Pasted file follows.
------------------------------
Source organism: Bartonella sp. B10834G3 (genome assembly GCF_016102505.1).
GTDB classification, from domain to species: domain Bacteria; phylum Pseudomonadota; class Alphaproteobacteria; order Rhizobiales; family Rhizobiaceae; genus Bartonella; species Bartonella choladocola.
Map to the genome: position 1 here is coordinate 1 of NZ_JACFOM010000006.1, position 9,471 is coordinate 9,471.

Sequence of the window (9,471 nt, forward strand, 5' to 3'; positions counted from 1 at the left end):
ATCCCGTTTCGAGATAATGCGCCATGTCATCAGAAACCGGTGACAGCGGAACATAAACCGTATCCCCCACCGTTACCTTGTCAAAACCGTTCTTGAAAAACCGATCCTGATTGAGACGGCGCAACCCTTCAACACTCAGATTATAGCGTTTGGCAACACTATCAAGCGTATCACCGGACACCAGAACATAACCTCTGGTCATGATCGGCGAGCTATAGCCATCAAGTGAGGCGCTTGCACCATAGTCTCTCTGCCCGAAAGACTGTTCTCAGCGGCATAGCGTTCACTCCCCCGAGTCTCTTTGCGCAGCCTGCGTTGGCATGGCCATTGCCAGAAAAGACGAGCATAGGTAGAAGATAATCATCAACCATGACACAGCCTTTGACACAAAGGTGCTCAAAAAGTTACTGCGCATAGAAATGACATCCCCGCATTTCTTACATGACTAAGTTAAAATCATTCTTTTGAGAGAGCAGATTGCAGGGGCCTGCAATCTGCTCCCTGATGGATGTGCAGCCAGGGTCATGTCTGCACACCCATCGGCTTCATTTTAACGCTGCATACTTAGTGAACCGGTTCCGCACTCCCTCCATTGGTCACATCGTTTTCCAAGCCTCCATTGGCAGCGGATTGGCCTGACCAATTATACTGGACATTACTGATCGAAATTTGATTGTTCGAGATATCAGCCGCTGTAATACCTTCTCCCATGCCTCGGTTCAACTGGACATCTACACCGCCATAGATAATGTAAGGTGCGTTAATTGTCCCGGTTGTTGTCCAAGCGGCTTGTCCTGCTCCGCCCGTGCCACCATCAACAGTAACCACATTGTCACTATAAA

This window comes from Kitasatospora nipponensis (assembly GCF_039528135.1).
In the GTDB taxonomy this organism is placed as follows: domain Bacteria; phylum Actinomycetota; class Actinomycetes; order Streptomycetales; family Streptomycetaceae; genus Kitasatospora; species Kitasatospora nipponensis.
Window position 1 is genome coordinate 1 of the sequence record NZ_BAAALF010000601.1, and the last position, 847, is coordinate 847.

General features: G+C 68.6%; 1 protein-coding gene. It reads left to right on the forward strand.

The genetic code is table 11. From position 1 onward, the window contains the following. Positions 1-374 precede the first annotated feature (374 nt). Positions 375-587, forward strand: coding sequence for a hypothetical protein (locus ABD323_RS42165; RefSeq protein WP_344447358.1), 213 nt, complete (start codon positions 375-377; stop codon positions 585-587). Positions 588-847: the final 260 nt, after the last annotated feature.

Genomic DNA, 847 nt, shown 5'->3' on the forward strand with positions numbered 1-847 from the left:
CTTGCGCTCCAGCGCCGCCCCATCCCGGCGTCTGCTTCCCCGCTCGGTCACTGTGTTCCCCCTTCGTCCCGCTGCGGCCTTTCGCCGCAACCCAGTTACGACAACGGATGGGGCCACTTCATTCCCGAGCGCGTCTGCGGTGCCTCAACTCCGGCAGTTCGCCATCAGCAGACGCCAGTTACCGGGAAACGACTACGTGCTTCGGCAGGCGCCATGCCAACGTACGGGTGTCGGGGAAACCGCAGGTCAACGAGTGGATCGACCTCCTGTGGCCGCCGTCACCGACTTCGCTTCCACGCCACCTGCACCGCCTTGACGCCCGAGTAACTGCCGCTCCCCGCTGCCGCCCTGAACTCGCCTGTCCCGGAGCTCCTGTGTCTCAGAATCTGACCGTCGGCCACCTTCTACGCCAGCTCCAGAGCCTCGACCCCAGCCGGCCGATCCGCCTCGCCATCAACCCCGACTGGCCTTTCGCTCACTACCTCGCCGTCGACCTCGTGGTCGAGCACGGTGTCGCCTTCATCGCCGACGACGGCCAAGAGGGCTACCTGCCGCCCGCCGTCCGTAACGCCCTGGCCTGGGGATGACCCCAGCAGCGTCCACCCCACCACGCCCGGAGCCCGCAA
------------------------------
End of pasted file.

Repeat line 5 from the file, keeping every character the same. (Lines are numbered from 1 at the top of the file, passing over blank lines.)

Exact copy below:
ATCCCGTTTCGAGATAATGCGCCATGTCATCAGAAACCGGTGACAGCGGAACATAAACCGTATCCCCCACCGTTACCTTGTCAAAACCGTTCTTGAAAAACCGATCCTGATTGAGACGGCGCAACCCTTCAACACTCAGATTATAGCGTTTGGCAACACTATCAAGCGTATCACCGGACACCAGAACATAACCTCTGGTCATGATCGGCGAGCTATAGCCATCAAGTGAGGCGCTTGCACCATAGTCTCTCTGCCCGAAAGACTGTTCTCAGCGGCATAGCGTTCACTCCCCCGAGTCTCTTTGCGCAGCCTGCGTTGGCATGGCCATTGCCAGAAAAGACGAGCATAGGTAGAAGATAATCATCAACCATGACACAGCCTTTGACACAAAGGTGCTCAAAAAGTTACTGCGCATAGAAATGACATCCCCGCATTTCTTACATGACTAAGTTAAAATCATTCTTTTGAGAGAGCAGATTGCAGGGGCCTGCAATCTGCTCCCTGATGGATGTGCAGCCAGGGTCATGTCTGCACACCCATCGGCTTCATTTTAACGCTGCATACTTAGTGAACCGGTTCCGCACTCCCTCCATTGGTCACATCGTTTTCCAAGCCTCCATTGGCAGCGGATTGGCCTGACCAATTATACTGGACATTACTGATCGAAATTTGATTGTTCGAGATATCAGCCGCTGTAATACCTTCTCCCATGCCTCGGTTCAACTGGACATCTACACCGCCATAGATAATGTAAGGTGCGTTAATTGTCCCGGTTGTTGTCCAAGCGGCTTGTCCTGCTCCGCCCGTGCCACCATCAACAGTAACCACATTGTCACTATAAA